The MSc in Health Economics and Econometrics is an entirely new programme hosted by the Health Economics Unit in collaboration with the Department of Economics. This new programme incorporates two core modules provided by the Department of Economics (Microeconomics, Econometrics) and three core modules from the MSc Health Economics and Health Policy Programme (Economic Evaluation, Statistics II, Modelling for Health Economics) and one relevant policy based optional module.
The purpose is to enable you to be fully equipped to utilise, analyse and interpret the big data sets that are increasingly available across health systems in addition to understanding these in the context of health and economic related issues and policy. This programme is designed to build on the strength and experience of both the Department of Economics and the Health Economics Unit in providing high quality Masters programmes.
This programme provides a contrast to the current MSc Health Economics and Health Policy programme by providing a greater focus on the underpinning advanced economic theory and econometrics for those students with excellent undergraduate degrees in economics. However it retains the provision of the key skills associated with the conduct of economic evaluation, modelling as well as an exposure to economic policy (expected in many health economic posts).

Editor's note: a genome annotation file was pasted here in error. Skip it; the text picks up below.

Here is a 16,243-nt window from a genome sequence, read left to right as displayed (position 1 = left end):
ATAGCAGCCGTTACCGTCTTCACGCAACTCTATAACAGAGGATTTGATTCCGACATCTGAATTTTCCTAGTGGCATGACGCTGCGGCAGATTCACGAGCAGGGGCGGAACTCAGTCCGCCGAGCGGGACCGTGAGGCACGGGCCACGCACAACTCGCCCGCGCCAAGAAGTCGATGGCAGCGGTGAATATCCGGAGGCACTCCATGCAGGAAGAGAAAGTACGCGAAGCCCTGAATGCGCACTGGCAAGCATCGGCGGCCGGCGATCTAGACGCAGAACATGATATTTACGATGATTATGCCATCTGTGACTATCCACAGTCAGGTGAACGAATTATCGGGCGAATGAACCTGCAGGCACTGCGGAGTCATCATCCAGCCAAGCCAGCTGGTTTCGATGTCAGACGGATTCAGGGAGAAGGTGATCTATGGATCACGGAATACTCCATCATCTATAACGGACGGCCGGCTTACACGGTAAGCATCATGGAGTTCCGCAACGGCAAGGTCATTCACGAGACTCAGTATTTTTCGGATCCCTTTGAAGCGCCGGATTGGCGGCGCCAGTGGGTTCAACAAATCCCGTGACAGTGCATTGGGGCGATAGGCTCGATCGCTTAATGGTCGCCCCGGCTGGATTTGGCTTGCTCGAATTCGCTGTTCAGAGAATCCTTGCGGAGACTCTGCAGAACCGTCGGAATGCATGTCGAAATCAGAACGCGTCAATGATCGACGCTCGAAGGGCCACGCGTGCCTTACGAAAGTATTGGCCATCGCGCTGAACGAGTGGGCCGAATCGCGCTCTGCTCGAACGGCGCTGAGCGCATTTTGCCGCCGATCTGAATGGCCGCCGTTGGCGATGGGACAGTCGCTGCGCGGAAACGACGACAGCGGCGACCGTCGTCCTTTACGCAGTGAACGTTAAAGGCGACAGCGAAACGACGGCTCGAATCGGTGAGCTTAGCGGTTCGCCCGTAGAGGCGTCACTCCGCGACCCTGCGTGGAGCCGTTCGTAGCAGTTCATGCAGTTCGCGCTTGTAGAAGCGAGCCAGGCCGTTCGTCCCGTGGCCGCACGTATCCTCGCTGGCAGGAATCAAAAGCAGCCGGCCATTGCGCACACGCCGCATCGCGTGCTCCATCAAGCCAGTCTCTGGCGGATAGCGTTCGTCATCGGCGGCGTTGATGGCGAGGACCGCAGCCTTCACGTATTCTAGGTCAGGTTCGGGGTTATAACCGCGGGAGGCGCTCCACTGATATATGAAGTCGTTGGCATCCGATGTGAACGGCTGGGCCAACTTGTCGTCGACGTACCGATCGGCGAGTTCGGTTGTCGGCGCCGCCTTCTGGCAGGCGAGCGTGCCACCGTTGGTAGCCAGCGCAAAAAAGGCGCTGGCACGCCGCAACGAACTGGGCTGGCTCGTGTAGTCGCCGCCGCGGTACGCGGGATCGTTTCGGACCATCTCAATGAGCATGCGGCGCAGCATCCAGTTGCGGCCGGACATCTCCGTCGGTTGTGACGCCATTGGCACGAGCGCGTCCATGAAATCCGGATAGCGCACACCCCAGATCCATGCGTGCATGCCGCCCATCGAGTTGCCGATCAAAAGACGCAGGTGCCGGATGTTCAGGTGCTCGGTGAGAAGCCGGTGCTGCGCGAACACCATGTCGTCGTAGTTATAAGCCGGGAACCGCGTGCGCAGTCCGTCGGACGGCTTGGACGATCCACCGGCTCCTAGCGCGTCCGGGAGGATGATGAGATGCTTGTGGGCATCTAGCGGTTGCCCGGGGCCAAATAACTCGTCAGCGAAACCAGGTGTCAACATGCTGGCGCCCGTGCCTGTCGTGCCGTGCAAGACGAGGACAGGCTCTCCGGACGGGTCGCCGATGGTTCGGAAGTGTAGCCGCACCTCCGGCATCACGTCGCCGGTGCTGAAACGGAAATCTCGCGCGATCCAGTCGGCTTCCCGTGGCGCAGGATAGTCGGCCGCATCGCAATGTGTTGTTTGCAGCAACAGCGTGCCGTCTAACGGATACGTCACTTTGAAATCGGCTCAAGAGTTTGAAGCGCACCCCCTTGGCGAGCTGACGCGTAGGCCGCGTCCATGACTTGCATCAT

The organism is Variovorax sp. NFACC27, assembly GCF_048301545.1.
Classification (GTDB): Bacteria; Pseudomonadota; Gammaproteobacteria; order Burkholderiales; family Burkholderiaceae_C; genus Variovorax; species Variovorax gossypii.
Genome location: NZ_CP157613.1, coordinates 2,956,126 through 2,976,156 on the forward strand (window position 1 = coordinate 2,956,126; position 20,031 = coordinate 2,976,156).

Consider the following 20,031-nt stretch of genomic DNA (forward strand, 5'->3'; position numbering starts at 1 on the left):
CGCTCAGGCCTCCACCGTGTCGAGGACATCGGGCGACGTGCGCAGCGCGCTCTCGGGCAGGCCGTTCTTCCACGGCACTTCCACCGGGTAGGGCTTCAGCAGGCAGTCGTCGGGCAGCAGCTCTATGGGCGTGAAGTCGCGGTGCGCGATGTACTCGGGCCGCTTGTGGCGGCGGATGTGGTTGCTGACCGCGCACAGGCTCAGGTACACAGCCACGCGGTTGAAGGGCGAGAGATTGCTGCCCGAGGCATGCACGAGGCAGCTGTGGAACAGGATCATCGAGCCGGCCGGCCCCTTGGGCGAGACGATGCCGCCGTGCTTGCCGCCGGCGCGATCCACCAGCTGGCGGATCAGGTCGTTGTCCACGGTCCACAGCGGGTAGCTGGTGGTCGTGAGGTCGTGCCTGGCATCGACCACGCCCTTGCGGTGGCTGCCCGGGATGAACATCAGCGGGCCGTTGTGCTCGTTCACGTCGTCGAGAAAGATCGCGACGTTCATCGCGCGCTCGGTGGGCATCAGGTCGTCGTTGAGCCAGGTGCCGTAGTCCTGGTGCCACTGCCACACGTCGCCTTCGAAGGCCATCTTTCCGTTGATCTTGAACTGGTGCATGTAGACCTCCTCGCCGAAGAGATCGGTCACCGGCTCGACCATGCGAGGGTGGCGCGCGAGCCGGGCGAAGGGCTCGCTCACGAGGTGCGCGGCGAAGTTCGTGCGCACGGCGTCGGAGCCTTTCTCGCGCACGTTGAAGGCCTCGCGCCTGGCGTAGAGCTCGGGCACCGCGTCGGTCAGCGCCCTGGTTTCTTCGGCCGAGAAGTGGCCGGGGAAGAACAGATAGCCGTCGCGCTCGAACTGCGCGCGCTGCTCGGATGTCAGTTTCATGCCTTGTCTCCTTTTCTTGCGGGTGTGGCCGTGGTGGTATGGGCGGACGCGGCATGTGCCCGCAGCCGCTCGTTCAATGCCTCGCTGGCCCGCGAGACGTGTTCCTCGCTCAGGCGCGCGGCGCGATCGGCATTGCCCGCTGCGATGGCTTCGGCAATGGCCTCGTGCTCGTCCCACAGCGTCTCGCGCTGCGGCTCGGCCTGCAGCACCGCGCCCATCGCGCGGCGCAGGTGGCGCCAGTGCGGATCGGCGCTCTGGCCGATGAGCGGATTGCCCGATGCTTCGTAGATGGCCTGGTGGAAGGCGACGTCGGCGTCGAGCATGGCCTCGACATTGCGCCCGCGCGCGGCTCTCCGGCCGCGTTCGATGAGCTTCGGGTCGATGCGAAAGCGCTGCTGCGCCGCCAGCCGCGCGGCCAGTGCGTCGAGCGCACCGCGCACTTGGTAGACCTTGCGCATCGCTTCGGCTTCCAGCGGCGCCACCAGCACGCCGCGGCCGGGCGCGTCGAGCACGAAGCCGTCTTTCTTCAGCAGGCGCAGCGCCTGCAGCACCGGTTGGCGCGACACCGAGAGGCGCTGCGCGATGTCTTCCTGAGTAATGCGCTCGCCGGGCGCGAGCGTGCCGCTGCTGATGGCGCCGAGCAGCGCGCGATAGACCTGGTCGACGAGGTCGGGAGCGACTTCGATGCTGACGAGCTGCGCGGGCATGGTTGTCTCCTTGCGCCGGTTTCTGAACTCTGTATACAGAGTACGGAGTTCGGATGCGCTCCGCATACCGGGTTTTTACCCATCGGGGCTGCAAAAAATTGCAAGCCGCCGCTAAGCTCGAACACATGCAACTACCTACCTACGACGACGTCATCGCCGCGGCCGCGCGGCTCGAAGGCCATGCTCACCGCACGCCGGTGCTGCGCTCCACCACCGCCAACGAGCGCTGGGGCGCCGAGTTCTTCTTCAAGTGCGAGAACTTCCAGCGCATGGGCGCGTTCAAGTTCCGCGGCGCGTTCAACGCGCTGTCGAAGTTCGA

The programme consists of taught modules (120 credits), plus a dissertation (60 credits – MSc only). There are five compulsory taught modules:
Microeconomics (Department of Economics) 20 credits Econometrics (Department of Economics) 30 credits Economic Evaluation in Healthcare (HEU) 20 credits Statistics for Health Economics II (HEU) 10 credits Modelling for Health Economics (HEU) 20 credits
For the full Masters you will need to submit a dissertation of 10,000 words on an agreed topic in an area of health economics or econometrics (60 credits). A PG Diploma may be obtained by completing the taught modules without the dissertation.
The normal entrance requirement for our Masters programmes is good Honours degree (upper second-class or above) in Economics or a closely related subject, or an equivalent professional qualification and professional experience.Appropriate career experience may also be taken into account. It is hard to give general rules on these matters, since each case is considered on individual merit. However, the factors which tend to count in your favour are suitable health services managerial experience, favourable reports from academic referees, or proven ability in research or publication. You should give as much evidence as possible of your capabilities in these areas.